Being able to select a group of photos and assign a keyword tag or tags to them all at once is obviously a massive timesaver compared with tagging them individually.
4. Search for and display only photos with specific tag(s)
I want to be able to pull out and display only those photos which have specific keyword tag(s); seems like a reasonable request. Incidentally, one other advantage I’ve discovered with IPTC style keyword tags is that Windows search (click Start button and enter search term in box) will pull up photos with your tag. Very useful, particularly when the photo file name is some cryptic camera derived label.
Zoner Photo Studio: My personal favourite. The user interface looks nice, and has all the tagging features I want: folder display, IPTC keywords, group tagging, and searching for tag combinations. In addition, a query I had was quickly answered on their forums.
Windows Live Photo Gallery: Couldn’t fault this also, just preferred the display in Zoner Photo Studio. Windows Photo Gallery has a plainer display, not so much info is displayed with each thumbnail. Keywords are called Descriptive Tags, and you can also draw boxes round faces and assign what are called People Tags to the faces in each photo. But no face recognition… as yet.
Picasa: Many people’s choice as a photo organizer but I personally don’t like the way it organizes photos into its own directory system. Assigning keywords was straightforward and there were no problems group tagging photos but I couldn’t work out how to select and display a combination of two keyword tags. It’ll probably do it, but I didn’t find it intuitive like the two I’ve just mentioned. On the plus side, it does have automatic facial recognition so you can assign People tags here too.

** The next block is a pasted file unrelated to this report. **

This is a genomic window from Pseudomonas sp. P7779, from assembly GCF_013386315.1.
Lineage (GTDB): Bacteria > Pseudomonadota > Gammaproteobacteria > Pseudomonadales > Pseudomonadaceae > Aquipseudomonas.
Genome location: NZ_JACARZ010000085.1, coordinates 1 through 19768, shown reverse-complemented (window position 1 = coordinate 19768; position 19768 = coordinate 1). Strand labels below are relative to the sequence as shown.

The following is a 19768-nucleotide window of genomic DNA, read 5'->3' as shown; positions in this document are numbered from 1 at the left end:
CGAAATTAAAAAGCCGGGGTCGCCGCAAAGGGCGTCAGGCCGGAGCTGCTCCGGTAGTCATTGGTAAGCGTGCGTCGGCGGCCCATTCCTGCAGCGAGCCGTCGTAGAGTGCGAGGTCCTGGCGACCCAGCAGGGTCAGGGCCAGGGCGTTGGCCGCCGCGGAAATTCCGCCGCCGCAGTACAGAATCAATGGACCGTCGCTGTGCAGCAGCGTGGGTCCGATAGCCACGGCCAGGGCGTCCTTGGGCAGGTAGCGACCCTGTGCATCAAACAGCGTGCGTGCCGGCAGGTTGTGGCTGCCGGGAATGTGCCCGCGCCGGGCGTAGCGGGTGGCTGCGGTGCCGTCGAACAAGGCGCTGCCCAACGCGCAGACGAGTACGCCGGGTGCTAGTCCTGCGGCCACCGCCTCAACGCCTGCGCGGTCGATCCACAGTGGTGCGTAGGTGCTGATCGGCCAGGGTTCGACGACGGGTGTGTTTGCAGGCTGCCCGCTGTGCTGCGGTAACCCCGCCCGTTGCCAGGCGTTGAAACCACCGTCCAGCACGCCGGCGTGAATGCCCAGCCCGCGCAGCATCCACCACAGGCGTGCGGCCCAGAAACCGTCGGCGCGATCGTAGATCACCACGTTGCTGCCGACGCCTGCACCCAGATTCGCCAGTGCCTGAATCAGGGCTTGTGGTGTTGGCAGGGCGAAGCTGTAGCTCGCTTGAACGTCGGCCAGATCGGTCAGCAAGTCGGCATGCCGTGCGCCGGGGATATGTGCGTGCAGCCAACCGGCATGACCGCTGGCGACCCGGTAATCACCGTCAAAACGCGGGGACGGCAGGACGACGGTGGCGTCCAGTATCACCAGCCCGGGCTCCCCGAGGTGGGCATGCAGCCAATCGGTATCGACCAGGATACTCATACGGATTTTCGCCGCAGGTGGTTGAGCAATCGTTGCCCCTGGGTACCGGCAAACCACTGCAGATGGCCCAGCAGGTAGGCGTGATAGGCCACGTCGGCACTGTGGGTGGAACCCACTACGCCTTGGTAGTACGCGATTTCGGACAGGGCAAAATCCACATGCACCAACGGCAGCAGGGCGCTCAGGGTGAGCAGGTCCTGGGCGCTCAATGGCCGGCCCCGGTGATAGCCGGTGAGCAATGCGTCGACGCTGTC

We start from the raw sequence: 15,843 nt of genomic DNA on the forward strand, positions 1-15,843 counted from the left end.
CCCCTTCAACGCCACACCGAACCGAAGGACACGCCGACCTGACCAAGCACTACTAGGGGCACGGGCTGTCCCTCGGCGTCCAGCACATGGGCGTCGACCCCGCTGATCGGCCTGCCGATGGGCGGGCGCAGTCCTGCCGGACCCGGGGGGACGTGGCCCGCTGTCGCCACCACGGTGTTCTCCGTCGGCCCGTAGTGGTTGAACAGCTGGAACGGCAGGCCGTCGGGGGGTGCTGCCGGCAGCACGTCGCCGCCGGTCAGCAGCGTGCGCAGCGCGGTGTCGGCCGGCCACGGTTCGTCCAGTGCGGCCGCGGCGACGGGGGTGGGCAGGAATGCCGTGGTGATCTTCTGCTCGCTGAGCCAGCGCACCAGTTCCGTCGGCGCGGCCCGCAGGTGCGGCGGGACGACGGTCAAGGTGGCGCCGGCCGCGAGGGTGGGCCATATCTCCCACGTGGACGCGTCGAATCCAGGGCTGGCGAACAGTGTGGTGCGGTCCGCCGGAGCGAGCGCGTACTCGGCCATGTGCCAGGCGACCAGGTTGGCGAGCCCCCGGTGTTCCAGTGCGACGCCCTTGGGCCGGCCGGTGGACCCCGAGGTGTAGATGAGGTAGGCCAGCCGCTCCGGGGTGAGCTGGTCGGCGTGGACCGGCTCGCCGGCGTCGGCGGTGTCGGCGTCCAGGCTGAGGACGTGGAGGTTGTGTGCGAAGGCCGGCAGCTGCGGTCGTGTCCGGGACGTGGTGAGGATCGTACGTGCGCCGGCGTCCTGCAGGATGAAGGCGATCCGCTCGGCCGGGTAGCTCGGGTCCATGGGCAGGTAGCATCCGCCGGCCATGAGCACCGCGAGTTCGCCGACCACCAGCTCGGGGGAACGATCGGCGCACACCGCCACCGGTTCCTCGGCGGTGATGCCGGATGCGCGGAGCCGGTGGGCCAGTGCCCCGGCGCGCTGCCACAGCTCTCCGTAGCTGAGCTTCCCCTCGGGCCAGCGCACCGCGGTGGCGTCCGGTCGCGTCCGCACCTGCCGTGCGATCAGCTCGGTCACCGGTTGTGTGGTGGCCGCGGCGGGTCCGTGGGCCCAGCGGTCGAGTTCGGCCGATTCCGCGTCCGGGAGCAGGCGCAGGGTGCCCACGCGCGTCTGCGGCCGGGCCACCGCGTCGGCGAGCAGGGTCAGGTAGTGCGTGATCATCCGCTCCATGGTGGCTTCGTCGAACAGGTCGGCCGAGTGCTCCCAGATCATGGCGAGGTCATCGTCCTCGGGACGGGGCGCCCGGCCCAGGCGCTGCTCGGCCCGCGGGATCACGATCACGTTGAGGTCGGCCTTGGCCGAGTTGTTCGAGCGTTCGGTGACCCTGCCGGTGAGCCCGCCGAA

I must mention Irfanview in passing, again a popular free editing choice. It’s possible to enter keyword data in Irfanview (as I’ve mentioned above) which will be used in the above three packages. But of course Irfanview doesn’t permit thumbnail viewing of a complete photo directory or selecting photos by keyword. Updated (21-1-11): Irfanview does allow thumbnail viewing and batch adding of IPTC data. See comments below.
I’ll list the apps I looked at which for one reason or another, didn’t meet my criteria, generally because they stored keyword tags in a proprietary fashion if at all or had limited features in the free versions. I’ll just list the app names without links: Pictomio, Snapact Photo Manager, My Photo Index, Shotwell, Studioline Photo Basic 3, Album Burger, Inzomia Viewer 3, JetPhoto Studio 4.8, Pica Jet, iTag, Stoik Imagic 5, PhotoMeister, XnView and Fotobounce. Of these, iTag came closest but would only save up to 3 tags in a photo in the free version. I only had a quick look at all these so if you think they might be useful for keyword tagging drop a comment below.
So for me, Zoner Photo Studio stands out for tagging and photo management and my thanks to Raju at Technically Personal for blogging about it and drawing it to my attention although I’ve found that the Free edition is superior to the Xpress edition, particularly for keyword tagging. I’ve switched to Zoner from Faststone Image Viewer and am happily tagging all my photos there.
If I’ve misrepresented any photo management app or missed any and you think they might be suitable for photo tagging, please let me know in the comments. Do you tag your photos? How?
Update (27-10-10): Thanks to Steve in the comments who corrected me on two points. Picasa will do a tree view of folders and Irfanview does allow thumbnail viewing of directories. Nice to know.
Update (21-1-11): And Henk adds that IrfanView can also (batch) add IPTC tags to images selected in the thumbnail viewer. Check his comment below.